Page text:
Versatile microfluidic flow generated by moulded magnetic artificial cilia

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Abstract

Magnetic artificial cilia (MAC) are flexible hair-like micro-actuators inspired by biological cilia. When integrated in a microfluidic device and actuated by an external (electro-)magnet, MAC can generate fluid flows. Our MAC are made of a composite material of polydimethylsiloxane (PDMS) and magnetic microparticles (Carbonyl iron powder). In this paper, we demonstrate a fabrication process based on micro-moulding to manufacture MAC, in which we can vary the magnetic particle distribution within the cilia from (1) a random distribution, to (2) a linearly aligned distribution to (3) a concentrated distribution in the tips of the cilia. Magnetization measurements show that the aligned distribution leads to a substantial increase of magnetic susceptibility, which dramatically enhances their response to an applied magnetic field. When integrated in a microfluidic channel, the improved MAC can induce versatile flows, for example (i) circulatory fluid flows with flow speeds up to 250 μm/s which is substantially above the performance of most of the previously developed artificial cilia, (ii) direction-reversible flows, (iii) oscillating flows, and (iv) pulsatile flows, by changing the magnetic actuation mode. Compared to other pumping methods, this on-chip/in-situ micro-pump requires no tubing or electric connections, reducing the usage of reagents by minimizing “dead volumes” avoiding undesirable electrical effects, and accommodating a wide range of different fluids. These results demonstrate that our MAC can be used as versatile integrated micropump in microfluidic devices, with great potential for future lab-on-a-chip applications.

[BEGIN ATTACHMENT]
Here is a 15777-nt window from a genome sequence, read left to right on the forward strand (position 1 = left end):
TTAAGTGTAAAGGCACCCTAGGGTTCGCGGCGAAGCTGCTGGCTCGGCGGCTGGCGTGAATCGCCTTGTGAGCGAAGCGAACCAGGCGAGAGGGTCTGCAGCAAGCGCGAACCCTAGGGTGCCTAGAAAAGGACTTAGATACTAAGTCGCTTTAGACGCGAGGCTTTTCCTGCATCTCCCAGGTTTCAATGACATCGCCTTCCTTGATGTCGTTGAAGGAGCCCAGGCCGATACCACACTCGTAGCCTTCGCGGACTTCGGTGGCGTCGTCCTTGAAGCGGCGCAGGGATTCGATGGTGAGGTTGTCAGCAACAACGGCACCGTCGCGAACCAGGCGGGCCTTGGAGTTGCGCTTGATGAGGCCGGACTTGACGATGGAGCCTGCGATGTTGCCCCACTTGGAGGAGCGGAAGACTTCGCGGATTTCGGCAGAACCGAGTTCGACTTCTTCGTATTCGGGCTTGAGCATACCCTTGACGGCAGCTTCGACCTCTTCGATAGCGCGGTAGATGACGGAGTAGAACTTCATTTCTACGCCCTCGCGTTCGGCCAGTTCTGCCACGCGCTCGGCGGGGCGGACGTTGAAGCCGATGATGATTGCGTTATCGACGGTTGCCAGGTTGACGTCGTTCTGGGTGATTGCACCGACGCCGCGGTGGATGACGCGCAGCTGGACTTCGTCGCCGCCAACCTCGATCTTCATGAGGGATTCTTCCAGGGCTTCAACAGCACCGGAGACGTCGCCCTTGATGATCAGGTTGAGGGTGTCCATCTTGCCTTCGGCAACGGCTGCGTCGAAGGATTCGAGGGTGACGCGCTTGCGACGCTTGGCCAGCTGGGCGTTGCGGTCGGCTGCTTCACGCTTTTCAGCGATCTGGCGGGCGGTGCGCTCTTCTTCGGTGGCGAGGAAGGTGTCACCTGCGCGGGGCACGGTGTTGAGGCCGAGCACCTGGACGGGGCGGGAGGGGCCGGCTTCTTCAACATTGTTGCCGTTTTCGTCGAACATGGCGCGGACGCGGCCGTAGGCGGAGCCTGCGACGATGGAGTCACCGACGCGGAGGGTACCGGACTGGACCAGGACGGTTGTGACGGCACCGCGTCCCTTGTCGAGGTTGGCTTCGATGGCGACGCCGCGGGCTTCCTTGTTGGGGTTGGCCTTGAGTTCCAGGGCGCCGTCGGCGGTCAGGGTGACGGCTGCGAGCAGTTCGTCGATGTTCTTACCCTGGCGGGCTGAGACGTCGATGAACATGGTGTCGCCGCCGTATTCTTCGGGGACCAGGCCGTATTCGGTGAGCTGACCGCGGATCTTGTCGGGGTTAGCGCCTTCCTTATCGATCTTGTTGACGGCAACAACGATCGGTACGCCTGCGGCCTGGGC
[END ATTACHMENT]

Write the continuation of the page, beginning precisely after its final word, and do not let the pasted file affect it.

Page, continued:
Original languageEnglish
Pages (from-to)614-624
Number of pages11
JournalSensors and Actuators, B: Chemical
Volume263
DOIs
Publication statusPublished - 15 Jun 2018

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Keywords

  • Lab-on-Chip
  • Magnetic artificial cilia
  • Magnetic particle distribution
  • Micro-moulding
  • Micro-pump
  • Versatile microfluidic flow

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